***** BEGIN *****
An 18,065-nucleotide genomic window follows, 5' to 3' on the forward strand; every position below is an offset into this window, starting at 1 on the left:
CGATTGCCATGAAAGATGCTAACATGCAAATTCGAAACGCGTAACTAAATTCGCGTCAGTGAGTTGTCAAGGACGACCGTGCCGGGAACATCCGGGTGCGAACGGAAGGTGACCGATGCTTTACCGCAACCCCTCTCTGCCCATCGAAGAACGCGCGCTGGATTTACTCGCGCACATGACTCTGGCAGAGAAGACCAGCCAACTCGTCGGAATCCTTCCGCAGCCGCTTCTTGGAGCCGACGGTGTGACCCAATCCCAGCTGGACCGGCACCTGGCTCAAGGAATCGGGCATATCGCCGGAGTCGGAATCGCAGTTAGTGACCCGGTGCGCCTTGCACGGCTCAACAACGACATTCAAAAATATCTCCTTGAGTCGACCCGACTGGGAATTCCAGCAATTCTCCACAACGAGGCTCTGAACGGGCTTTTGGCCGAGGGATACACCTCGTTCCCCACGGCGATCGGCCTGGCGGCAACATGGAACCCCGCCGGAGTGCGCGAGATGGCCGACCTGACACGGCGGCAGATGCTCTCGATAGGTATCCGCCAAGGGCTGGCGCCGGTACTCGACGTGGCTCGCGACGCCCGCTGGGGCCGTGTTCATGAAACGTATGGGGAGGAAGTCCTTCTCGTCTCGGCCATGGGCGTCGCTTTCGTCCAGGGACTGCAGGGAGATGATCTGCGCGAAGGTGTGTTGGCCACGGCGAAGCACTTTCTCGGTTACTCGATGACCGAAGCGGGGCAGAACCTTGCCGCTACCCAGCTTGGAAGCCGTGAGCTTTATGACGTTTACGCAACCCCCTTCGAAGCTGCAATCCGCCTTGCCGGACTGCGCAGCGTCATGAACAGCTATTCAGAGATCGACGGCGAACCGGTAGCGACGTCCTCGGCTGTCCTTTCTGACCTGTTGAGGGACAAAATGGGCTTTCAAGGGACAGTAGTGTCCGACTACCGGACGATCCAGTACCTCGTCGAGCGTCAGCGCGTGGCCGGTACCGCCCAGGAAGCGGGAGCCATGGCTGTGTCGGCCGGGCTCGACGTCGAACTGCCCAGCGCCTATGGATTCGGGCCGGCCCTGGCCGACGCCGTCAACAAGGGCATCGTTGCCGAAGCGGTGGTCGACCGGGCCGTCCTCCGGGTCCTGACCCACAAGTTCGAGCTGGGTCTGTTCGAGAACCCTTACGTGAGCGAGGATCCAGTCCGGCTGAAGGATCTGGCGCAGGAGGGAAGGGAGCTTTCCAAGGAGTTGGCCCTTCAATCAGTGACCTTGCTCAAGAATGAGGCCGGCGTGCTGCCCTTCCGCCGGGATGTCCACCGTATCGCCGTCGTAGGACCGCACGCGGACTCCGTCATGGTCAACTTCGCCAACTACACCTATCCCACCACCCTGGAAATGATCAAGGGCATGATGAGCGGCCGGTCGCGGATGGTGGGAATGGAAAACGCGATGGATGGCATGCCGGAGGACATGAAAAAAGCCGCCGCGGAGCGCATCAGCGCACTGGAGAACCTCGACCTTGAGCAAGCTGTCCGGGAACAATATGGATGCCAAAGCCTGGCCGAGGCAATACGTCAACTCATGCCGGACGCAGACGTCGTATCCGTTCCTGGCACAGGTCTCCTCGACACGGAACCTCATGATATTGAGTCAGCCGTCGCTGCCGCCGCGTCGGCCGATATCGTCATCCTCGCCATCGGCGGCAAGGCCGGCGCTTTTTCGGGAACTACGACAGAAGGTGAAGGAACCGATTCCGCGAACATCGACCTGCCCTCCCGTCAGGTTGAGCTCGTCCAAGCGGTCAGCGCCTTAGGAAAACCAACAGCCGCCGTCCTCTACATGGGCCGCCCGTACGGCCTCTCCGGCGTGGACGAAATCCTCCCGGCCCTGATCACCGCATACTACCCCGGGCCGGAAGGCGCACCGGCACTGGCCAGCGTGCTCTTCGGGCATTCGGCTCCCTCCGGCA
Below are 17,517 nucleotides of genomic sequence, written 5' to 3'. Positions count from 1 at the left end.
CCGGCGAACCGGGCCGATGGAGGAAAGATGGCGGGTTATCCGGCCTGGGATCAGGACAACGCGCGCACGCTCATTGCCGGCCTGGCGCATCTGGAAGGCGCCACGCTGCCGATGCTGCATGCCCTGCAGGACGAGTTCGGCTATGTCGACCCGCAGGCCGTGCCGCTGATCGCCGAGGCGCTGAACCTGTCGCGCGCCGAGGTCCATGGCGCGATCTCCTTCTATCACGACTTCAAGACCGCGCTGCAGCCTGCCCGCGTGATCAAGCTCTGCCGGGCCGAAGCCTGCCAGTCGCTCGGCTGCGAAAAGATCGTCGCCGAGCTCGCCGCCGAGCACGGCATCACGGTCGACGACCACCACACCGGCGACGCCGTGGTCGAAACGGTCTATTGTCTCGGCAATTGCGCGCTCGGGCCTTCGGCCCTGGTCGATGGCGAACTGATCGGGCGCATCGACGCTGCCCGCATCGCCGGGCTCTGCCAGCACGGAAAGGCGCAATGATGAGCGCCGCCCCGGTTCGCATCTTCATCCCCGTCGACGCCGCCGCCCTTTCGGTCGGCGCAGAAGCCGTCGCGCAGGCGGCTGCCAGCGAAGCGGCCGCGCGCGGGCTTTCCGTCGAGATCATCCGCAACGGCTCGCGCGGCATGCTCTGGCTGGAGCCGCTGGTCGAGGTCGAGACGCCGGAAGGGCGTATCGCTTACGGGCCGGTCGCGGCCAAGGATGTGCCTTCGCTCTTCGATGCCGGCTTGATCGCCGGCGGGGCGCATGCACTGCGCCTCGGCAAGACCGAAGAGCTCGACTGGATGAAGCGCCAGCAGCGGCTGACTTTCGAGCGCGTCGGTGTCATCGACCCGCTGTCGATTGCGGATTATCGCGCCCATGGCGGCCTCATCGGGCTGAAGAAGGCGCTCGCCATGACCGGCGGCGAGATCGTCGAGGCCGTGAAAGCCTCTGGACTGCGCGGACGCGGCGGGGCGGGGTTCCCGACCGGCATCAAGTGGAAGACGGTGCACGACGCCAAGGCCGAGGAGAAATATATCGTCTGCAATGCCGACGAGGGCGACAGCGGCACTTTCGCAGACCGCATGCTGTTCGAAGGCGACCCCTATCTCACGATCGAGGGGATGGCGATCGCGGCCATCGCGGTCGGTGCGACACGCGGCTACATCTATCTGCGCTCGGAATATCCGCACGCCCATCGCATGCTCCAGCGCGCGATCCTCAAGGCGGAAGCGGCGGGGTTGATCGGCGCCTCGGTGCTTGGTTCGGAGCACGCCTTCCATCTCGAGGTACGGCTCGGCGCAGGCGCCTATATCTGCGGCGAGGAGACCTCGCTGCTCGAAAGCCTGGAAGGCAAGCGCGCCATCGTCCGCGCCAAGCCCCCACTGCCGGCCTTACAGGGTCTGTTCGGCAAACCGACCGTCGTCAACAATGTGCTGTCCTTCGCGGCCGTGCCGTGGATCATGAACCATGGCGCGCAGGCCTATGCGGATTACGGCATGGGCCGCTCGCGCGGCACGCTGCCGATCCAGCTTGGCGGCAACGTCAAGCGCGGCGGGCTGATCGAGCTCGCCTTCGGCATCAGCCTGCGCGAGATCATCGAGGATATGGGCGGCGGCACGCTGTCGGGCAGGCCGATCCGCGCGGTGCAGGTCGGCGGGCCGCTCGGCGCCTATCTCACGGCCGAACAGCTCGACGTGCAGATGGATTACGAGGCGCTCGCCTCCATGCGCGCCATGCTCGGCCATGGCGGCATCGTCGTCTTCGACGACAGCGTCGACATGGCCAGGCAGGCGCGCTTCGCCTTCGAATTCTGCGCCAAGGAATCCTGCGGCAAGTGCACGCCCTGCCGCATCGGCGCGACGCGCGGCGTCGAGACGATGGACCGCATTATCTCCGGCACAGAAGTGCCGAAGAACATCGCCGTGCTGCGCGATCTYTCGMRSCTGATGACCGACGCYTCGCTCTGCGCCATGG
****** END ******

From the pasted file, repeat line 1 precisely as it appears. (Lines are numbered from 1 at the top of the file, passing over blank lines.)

An 18,065-nucleotide genomic window follows, 5' to 3' on the forward strand; every position below is an offset into this window, starting at 1 on the left: